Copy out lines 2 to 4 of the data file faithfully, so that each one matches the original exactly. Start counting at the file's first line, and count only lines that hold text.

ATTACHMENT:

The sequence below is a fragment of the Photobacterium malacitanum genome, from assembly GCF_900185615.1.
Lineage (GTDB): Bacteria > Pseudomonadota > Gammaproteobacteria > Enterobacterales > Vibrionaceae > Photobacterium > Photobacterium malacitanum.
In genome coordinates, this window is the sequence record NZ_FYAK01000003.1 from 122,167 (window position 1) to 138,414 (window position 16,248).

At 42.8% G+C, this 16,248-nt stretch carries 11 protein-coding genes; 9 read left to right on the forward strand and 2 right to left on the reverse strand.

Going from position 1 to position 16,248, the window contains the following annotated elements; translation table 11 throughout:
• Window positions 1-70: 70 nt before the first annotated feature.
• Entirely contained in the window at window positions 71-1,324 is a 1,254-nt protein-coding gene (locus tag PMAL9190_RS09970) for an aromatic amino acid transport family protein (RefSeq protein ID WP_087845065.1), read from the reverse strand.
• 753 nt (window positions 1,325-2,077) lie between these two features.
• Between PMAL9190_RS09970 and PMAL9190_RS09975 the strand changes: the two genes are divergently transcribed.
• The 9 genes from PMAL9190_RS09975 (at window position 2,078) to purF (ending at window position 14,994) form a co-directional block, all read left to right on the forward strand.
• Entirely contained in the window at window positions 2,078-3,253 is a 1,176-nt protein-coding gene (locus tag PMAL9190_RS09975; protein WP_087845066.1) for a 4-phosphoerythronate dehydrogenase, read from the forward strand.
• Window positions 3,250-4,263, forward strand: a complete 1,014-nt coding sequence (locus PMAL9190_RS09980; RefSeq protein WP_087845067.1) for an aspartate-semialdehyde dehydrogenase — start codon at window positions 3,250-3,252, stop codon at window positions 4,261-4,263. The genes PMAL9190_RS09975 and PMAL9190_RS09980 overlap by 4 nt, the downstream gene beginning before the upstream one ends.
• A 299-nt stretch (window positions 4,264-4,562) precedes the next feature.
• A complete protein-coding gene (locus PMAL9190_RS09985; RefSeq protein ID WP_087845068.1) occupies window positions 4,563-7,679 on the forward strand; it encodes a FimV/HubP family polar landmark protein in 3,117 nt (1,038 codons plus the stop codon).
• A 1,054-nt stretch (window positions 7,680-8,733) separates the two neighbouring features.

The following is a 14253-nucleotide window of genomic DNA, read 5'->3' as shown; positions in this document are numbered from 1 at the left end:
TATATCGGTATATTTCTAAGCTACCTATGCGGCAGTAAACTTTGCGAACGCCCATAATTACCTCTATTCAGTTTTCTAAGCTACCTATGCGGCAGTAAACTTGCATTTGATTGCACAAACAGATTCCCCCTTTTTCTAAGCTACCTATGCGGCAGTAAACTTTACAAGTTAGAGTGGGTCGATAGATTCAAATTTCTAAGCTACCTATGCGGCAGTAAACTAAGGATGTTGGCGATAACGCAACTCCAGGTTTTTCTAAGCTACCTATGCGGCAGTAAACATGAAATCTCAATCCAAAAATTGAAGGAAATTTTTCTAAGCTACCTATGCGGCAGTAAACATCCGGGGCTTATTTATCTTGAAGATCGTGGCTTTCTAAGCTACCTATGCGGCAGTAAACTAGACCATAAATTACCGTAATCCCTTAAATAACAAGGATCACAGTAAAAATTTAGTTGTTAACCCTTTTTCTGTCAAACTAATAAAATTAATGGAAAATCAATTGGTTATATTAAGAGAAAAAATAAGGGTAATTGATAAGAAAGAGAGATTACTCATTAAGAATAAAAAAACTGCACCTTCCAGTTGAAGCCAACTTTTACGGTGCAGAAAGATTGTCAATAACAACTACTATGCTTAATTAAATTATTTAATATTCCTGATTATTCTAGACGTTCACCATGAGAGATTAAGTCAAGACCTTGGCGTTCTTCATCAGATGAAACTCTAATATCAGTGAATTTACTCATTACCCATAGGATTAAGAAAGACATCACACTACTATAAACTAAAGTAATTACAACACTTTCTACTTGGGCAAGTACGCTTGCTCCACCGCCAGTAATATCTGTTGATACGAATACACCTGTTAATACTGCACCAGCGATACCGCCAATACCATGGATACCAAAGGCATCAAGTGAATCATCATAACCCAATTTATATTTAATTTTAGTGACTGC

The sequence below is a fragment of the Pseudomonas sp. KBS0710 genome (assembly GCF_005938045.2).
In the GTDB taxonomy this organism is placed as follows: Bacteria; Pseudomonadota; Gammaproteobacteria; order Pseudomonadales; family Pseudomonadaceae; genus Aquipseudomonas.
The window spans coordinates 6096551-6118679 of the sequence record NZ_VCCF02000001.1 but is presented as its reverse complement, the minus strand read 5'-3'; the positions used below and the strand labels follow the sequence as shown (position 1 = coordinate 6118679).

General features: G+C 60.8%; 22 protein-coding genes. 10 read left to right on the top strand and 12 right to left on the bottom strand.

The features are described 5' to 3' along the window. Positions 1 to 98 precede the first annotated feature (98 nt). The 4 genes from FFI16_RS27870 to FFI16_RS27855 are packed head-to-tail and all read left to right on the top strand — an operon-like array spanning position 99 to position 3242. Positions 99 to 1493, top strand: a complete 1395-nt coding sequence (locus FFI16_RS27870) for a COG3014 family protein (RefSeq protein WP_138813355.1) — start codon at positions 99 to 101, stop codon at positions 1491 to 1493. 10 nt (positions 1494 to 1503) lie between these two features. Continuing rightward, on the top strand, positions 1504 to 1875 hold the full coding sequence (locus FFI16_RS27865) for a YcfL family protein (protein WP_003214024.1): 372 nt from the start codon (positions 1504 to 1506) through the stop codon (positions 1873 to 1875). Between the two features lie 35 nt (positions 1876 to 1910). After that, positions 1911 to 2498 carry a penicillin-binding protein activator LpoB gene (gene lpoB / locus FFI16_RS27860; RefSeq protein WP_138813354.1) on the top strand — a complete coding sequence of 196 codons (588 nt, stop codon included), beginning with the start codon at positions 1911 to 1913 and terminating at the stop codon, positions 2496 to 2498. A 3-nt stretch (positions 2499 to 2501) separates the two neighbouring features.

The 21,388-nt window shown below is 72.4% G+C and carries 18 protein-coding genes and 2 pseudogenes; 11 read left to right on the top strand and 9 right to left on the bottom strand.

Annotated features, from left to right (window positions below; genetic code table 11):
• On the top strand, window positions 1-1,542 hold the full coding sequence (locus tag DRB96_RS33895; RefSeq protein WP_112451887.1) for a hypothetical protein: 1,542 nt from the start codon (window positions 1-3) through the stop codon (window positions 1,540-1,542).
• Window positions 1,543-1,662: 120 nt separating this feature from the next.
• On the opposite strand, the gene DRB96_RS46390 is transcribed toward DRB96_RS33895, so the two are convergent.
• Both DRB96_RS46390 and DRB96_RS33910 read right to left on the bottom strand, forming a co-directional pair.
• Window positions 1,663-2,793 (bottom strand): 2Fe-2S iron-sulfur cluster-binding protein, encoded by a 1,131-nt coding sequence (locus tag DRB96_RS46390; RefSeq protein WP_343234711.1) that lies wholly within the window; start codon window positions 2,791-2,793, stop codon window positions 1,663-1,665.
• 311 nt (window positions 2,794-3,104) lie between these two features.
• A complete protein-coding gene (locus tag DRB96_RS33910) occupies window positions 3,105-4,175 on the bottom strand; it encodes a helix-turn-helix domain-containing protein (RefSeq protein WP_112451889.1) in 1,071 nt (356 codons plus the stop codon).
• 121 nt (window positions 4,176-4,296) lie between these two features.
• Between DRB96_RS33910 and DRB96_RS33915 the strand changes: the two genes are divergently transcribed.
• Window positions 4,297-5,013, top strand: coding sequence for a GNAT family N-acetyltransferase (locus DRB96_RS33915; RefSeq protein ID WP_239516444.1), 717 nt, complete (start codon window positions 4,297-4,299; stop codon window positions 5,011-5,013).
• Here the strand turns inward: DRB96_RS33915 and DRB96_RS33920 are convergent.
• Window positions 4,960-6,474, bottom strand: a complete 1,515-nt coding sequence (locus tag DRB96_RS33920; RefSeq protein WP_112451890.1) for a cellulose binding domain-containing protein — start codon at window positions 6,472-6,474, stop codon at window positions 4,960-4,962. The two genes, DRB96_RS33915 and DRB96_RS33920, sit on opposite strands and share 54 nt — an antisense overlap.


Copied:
Lineage (GTDB): Bacteria > Pseudomonadota > Gammaproteobacteria > Enterobacterales > Vibrionaceae > Photobacterium > Photobacterium malacitanum.
In genome coordinates, this window is the sequence record NZ_FYAK01000003.1 from 122,167 (window position 1) to 138,414 (window position 16,248).

At 42.8% G+C, this 16,248-nt stretch carries 11 protein-coding genes; 9 read left to right on the forward strand and 2 right to left on the reverse strand.